UNIVERSITY PARK, Pa. — One of the brightest gamma-ray explosions ever seen is the focus of five papers being published this week in the journals Science Express and Astrophysical Journal Letters by research teams that include David Burrows, Penn State professor of astronomy and astrophysics.
Discovered on April 27, this gamma-ray burst, named GRB 130427A, has been the subject of intense study with advanced space observatories including NASA's Swift's X-ray Telescope, for which science and flight operations are controlled by Penn State from the Mission Operations Center at the University Park campus.
"The fading light from this monster burst is still detectable by Swift's X-ray Telescope, more than six months after the burst was detected," said Burrows, who is the lead scientist for Swift's X-ray Telescope. "X-ray observations of the afterglow from this burst soon will switch from Swift to NASA's Chandra X-ray Observatory, another X-ray mission with strong Penn State involvement. Chandra should be able to continue to study the afterglow of this explosion for at least another year."
Paul Hertz, director of NASA's Astrophysics Division in Washington, D.C., said "We expect to see an event like this only once or twice a century, so we're fortunate it happened when we had the appropriate collection of sensitive space telescopes with complementary capabilities available to see it." Early during the eruption of the burst, a trio of NASA satellites including Swift, working in concert with ground-based robotic telescopes, began capturing never-before-seen details that challenge current theoretical understandings of how gamma-ray bursts work.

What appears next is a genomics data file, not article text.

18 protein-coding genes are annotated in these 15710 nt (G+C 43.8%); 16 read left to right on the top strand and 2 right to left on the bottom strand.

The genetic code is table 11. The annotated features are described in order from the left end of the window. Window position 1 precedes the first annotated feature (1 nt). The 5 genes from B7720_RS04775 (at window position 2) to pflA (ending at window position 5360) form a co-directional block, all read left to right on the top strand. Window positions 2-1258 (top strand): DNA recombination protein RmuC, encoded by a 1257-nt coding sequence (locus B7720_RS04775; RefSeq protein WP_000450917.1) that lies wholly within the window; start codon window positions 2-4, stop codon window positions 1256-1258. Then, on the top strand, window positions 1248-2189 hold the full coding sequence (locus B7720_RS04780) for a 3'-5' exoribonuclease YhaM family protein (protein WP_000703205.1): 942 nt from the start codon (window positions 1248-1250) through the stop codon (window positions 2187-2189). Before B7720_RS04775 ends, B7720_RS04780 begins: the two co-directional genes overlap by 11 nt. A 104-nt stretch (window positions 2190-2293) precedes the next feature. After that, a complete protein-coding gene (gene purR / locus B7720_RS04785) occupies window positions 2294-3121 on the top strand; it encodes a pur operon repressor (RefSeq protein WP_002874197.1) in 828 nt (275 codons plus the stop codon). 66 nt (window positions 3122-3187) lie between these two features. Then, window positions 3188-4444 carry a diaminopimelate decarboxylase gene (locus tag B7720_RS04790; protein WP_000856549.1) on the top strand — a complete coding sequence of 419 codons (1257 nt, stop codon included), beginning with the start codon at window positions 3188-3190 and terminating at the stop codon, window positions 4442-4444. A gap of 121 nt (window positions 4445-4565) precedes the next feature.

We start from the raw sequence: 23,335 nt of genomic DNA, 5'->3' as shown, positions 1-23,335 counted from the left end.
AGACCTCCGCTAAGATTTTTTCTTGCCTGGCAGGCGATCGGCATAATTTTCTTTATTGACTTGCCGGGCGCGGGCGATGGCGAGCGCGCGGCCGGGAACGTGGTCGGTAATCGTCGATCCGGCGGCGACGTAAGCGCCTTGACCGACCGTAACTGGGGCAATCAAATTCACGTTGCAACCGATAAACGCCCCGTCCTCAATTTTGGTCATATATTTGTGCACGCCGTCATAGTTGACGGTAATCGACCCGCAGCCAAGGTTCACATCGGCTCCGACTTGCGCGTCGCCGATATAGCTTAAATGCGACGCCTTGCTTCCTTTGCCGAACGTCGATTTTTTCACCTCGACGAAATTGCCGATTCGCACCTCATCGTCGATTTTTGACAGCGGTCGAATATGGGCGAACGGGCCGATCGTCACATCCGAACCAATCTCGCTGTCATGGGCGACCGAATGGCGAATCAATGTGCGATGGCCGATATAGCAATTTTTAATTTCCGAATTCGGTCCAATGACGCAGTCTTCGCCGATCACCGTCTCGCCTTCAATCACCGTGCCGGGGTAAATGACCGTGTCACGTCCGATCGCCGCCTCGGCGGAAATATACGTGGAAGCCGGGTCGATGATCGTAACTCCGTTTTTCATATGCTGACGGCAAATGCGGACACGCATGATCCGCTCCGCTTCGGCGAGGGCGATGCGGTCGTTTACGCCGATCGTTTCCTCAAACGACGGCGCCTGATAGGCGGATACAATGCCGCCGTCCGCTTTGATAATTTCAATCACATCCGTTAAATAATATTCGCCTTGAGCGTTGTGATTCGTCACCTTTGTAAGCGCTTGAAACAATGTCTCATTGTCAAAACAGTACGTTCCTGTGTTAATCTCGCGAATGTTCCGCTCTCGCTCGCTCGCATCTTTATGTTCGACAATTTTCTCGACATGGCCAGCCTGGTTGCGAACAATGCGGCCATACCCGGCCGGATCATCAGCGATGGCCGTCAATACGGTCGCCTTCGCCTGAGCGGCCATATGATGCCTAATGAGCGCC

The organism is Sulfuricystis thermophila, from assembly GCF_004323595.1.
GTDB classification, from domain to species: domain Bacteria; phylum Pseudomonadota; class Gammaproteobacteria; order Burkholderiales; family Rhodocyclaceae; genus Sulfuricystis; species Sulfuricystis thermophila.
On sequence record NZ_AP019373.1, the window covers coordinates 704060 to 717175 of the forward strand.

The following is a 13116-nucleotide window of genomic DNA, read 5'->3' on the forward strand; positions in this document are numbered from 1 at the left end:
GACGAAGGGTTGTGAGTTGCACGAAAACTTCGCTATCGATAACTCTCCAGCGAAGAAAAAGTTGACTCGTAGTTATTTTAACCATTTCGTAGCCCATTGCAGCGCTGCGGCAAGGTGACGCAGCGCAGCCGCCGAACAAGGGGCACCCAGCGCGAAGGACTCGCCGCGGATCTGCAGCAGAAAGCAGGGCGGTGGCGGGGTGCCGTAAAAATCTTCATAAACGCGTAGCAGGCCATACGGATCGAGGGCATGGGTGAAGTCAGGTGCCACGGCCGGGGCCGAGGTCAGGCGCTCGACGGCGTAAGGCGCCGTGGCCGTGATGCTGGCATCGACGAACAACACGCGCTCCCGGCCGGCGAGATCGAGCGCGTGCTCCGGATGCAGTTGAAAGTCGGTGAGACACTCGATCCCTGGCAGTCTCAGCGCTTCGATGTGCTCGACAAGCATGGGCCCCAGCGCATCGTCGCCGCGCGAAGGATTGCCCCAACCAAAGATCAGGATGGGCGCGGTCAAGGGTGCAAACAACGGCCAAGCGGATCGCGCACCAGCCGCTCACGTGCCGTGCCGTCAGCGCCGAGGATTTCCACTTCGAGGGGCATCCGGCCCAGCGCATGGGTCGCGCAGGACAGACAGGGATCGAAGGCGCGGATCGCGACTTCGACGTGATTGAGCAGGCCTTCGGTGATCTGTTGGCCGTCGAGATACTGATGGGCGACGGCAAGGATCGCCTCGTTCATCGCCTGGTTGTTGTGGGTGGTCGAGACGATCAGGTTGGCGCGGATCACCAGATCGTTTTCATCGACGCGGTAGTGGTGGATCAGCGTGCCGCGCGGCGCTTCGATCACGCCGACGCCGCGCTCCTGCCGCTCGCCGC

The Gamma-ray Burst Monitor (GBM) aboard NASA's Fermi Gamma-ray Space Telescope captured the initial wave of gamma rays from GRB 130427A on April 27. NASA's Swift Gamma-ray Burst Mission detected the burst almost simultaneously with the Gamma-ray Burst Montor and quickly relayed its position to ground-based observatories. In its first three seconds alone, the "monster burst" proved brighter than almost any burst previously observed.
Telescopes operated by Los Alamos National Laboratory in New Mexico as part of the Rapid Telescopes for Optical Response (RAPTOR) Project then quickly turned to the spot. They detected an optical flash that peaked at magnitude 7 on the astronomical brightness scale, easily visible through binoculars. It is the second-brightest flash ever seen from a gamma-ray burst.
Just as the optical flash peaked, Fermi's Large Area Telescope (LAT) detected a spike in GeV gamma-rays reaching 95 GeV, the most energetic light ever seen from a burst. This relationship between a burst's optical light and its high-energy gamma-rays challenges the prevailing theory of how visible light from these bursts is produced.
In addition, this extraordinary event enabled NASA's newest X-ray observatory, the Nuclear Spectroscopic Telescope Array (NuSTAR), to make a first-time detection of a burst afterglow in high-energy, or "hard," X-rays after more than a day. "More observations are planned with the Hubble Space Telescope, so that's at least five NASA space observatories involved in studies of this object: Fermi, Swift, NuSTAR, Chandra, and HST," Burrows said.
Gamma-ray bursts are the most energetic form of light and the most luminous explosions in the cosmos, thought to be triggered when the core of a massive star runs out of nuclear fuel, collapses under its own weight and forms a black hole. The black hole then drives jets of particles that drill all the way through the collapsing star and erupt into space at nearly the speed of light. Hot matter surrounding a new black hole and internal shock waves produced by collisions within the jet are thought to emit gamma-rays with energies in the million-electron-volt (MeV) range, or roughly 500,000 times the energy of visible light. The most energetic emission, with billion-electron-volt (GeV) gamma rays, is thought to result when the jet slams into its surroundings, forming an external shock wave.
For a gamma-ray burst, this explosion was relatively nearby. Its light traveled 3.8 billion years before arriving at Earth, about one-third the travel time for light from typical bursts. "Detailed observations by Swift and ground-based telescopes clearly show that GRB 130427A has properties more similar to typical distant bursts than to nearby ones," said Gianpiero Tagliaferri, a Swift team member at Brera Observatory in Merate, Italy. Its relative proximity made it a unique laboratory for the study of the acceleration of particles to extremely high energies in astrophysical explosions.